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Diversity Champions​

Internal audit should be a leader in diversity, equity, and inclusion efforts to mitigate culture risk.

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As culture has become a strategic focus for organizations in recent years, internal auditors have looked to support this strategic objective and the risks associated with it. Among the many implications of 2020 on organizational culture, there is an opportunity to shift the narrative relative to diversity, equity, and inclusion (DE&I). The past year has created a dramatic wave of momentum following several high-profile, racially charged events. In its wake, company after company made public statements decrying racism, calling for action, and committing to DE&I in their organizations.

There is great value in a highly diverse, inclusive workforce guided by equitable standards that reinforce and celebrate differences and unique capabilities throughout the organization. It can build, strengthen, and solidify the culture that has become a seminal strategic catalyst to achieving corporate objectives. So does that make the events and behaviors during 2020 a threat to an organization’s culture, if not taken seriously? Or, is there an opportunity for organizations that embrace these actions and make changes to lay a foundation for sustainable DE&I in the future?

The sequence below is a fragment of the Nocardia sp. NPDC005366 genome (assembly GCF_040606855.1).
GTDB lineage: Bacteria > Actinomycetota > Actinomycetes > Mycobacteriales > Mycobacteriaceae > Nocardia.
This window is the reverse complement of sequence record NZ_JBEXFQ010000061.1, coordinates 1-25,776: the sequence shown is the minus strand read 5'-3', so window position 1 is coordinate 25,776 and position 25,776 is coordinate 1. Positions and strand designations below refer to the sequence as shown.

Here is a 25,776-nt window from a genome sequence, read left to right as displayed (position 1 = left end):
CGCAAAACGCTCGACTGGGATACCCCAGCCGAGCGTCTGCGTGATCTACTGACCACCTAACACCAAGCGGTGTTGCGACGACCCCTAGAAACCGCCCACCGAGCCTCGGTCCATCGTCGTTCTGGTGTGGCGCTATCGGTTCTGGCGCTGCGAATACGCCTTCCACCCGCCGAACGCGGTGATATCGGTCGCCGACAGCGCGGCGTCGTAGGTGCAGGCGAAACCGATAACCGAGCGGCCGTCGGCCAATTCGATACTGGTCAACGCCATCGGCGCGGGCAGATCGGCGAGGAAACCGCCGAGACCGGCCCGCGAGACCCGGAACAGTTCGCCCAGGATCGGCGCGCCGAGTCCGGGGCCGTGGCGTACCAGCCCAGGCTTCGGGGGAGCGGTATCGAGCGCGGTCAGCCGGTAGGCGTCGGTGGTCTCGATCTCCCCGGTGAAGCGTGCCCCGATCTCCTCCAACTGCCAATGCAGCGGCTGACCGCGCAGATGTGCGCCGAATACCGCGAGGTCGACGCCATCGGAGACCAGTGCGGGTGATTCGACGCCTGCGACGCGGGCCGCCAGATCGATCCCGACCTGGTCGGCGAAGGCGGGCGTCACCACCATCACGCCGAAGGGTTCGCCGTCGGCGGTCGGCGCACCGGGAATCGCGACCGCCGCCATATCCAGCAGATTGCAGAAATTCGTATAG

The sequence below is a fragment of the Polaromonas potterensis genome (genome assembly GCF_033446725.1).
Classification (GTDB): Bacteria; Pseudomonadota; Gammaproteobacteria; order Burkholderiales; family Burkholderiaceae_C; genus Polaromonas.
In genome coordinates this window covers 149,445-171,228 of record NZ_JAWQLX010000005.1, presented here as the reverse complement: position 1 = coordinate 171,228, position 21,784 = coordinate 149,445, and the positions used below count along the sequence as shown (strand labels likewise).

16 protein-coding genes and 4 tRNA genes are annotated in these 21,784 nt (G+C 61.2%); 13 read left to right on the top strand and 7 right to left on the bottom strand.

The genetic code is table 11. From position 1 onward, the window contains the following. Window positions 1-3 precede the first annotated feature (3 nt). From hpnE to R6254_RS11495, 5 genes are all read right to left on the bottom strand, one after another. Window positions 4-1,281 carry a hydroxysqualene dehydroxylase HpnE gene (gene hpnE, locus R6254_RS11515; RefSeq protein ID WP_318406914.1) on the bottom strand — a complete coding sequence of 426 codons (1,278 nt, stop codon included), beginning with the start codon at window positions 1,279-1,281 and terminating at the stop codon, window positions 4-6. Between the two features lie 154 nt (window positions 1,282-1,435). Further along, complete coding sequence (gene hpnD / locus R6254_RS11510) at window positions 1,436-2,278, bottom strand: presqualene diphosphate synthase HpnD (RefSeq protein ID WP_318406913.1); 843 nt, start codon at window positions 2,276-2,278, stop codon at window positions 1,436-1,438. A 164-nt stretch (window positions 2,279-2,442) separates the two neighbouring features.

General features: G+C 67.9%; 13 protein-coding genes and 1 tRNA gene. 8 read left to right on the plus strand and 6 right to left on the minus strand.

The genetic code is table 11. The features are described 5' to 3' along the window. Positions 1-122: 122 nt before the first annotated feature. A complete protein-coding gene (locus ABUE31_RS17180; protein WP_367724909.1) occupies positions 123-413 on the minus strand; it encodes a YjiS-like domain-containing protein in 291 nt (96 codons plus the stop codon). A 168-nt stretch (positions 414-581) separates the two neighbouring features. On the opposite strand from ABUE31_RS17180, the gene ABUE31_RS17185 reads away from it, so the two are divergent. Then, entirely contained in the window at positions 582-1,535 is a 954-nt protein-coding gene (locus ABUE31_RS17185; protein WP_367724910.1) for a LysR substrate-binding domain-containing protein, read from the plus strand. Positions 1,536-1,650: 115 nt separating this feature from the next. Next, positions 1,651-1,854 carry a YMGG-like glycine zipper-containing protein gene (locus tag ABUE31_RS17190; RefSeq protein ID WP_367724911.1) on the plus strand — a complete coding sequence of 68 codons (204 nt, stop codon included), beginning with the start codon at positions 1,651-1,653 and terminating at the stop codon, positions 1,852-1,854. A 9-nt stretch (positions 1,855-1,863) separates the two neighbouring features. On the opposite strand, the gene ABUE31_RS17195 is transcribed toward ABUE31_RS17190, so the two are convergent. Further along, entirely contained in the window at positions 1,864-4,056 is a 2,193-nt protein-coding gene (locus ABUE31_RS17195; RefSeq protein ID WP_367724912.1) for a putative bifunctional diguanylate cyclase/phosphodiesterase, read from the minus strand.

The answers to both of those questions is “yes.” To further that point, internal audit and its leaders have an obligation to be part of the change in three areas. 

1. Ensure DE&I Is an Organizational Focus 

Ensuring the organization is effectively managing behaviors and practices to achieve strategic objectives and mitigate risks is a core tenant of internal audit’s role, but it can be challenging. Many auditors have heard a chief audit executive (CAE) note that a risk such as culture that is challenging to address is “critical for the company and a key risk management must focus on, but it isn’t really auditable.” 

Internal auditors should stop overthinking how culture must be audited and recognize their role in ensuring the organization’s actions are operating effectively to accomplish the strategic objective. To ensure the organization’s culture is founded on DE&I, auditors should:

  • Actively use forums of executive dialogue, such as CAE meetings with executives or risk assessment sessions, to broach the topic of DE&I and the opportunities and risks associated with related practices.